By DAVID MYTON

The good people at LinkedIn have crunched the numbers – some “billions of data points” – and have come up with the top 10 skills that will help you to get a job this year. They include cloud and distributed computing, statistical analysis and data mining, user interface design, data presentation, and mobile development.

Every single one involves some technological and digital expertise to a greater or lesser degree.

It is beyond unlikely that this demand for the digitally skilled will diminish in the next several years.

Indeed, it will only grow as even areas such as retailing begin to look at, for example, using artificial intelligence to enhance the customer experience.

So how are universities going in equipping students to deal with this digital present and future?

Obviously some are performing better than others but there seems to be a general feeling that at least some of them could do with lifting their game.

One recent survey found that 63% of students polled think university staff need to improve their digital skills to keep up with the ever changing field.

Some 68% think students should be taught more digital skills to help them to cope with the modern workplace while more than half believe technology is developing faster than universities can cope with.  More than two-thirds believe “university staff need regular training to improve the way technology is used in their organisation”.

Writing in The Guardian one learning technologist told how he was struck by the “huge gap” in the abilities of both students and lecturers when it comes to modern technology.

“Some lecturers are brilliant, always bugging me to help them find some new whizzy bit of tech to use. Others follow more, shall we say, traditional methods.

“Research backs up what I’ve found, with UCISA’s TEL Survey 2016 citing cultural factors, a lack of vision and staff skills as reasons for less extensive use of technology to enhance learning.

“Meanwhile, the HEPI Rebooting Learning Report says that ‘pockets of innovation are found in almost every institution, but few have fundamentally changed how they teach …’.”

Many universities are doing a good job, transitioning for example to digital learning and teaching platforms and utilising technology both in education and research.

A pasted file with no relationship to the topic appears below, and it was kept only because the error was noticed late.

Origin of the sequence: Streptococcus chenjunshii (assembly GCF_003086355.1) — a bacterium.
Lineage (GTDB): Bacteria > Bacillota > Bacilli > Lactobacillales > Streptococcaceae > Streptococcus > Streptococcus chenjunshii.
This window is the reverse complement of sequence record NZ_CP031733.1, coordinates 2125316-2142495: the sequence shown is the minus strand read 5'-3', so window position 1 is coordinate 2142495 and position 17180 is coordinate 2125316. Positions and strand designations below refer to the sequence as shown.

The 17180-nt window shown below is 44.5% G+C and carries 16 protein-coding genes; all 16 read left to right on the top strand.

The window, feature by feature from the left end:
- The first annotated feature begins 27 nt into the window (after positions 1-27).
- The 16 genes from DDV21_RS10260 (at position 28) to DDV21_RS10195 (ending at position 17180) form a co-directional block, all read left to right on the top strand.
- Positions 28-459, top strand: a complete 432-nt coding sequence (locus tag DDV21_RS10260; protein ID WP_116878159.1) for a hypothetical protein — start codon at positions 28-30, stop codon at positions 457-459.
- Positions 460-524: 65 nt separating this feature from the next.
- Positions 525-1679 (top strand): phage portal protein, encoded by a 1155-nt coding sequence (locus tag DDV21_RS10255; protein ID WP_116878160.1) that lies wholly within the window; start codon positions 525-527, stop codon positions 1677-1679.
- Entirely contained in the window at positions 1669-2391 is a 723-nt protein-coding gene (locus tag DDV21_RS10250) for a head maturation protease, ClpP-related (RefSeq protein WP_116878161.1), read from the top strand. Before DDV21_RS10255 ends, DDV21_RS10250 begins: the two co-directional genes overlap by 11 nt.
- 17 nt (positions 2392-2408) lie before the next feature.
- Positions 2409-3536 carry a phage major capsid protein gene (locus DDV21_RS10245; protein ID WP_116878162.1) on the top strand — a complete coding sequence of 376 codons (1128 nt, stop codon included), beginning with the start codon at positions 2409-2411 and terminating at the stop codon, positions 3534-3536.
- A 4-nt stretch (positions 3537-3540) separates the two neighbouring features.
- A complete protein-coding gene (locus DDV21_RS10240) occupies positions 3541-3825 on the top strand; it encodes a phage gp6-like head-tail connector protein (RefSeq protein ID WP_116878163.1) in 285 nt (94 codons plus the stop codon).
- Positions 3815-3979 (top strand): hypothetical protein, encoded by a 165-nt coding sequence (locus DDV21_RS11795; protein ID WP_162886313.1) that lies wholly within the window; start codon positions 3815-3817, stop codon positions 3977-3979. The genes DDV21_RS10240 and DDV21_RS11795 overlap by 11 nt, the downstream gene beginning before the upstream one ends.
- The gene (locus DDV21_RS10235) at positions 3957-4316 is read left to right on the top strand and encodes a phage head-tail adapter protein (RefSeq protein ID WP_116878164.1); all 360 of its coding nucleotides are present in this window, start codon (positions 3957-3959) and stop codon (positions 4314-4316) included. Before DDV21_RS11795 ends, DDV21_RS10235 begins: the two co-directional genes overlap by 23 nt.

It is time, then, according to some for universities to engage in “digital leadership”, defined by the World Economic Forum as “a leader’s contribution to the transition toward a knowledge society and their knowledge of technology … Digital leaders have an obligation to keep up with the ongoing global revolution. They must understand technology, not merely as an enabler but also for its revolutionary force.”

In an article in University World News Dr Sonal Minocha and Dr Dean Hristov declare that society needs more evidence of digital leadership in higher education.

Existing digital leadership initiatives at universities are, they say, predominantly inward-oriented “with the focus largely on campus ‘business’, the student experience, technology-driven delivery of pedagogy and recruitment of students … ”.

But attention also needs to be given, they say, to devising a digital future for university research that demonstrates its reach and impact.

“The sector is yet to identify new ways of shaping and curating data and engaging with various communities with the research it produces. Within this context is the need to harness the power of visual analytics in measuring impact and visualising data.”

They list a number of ways this could be done including visual analytics and visual data dissemination and Infographics, which give digital leaders “the opportunity to break down complex theoretical concepts, enrich contextual data and make it more accessible to a wider audience”.

Are they right? Should universities be doing more to demonstrate digital leadership, both internally and externally?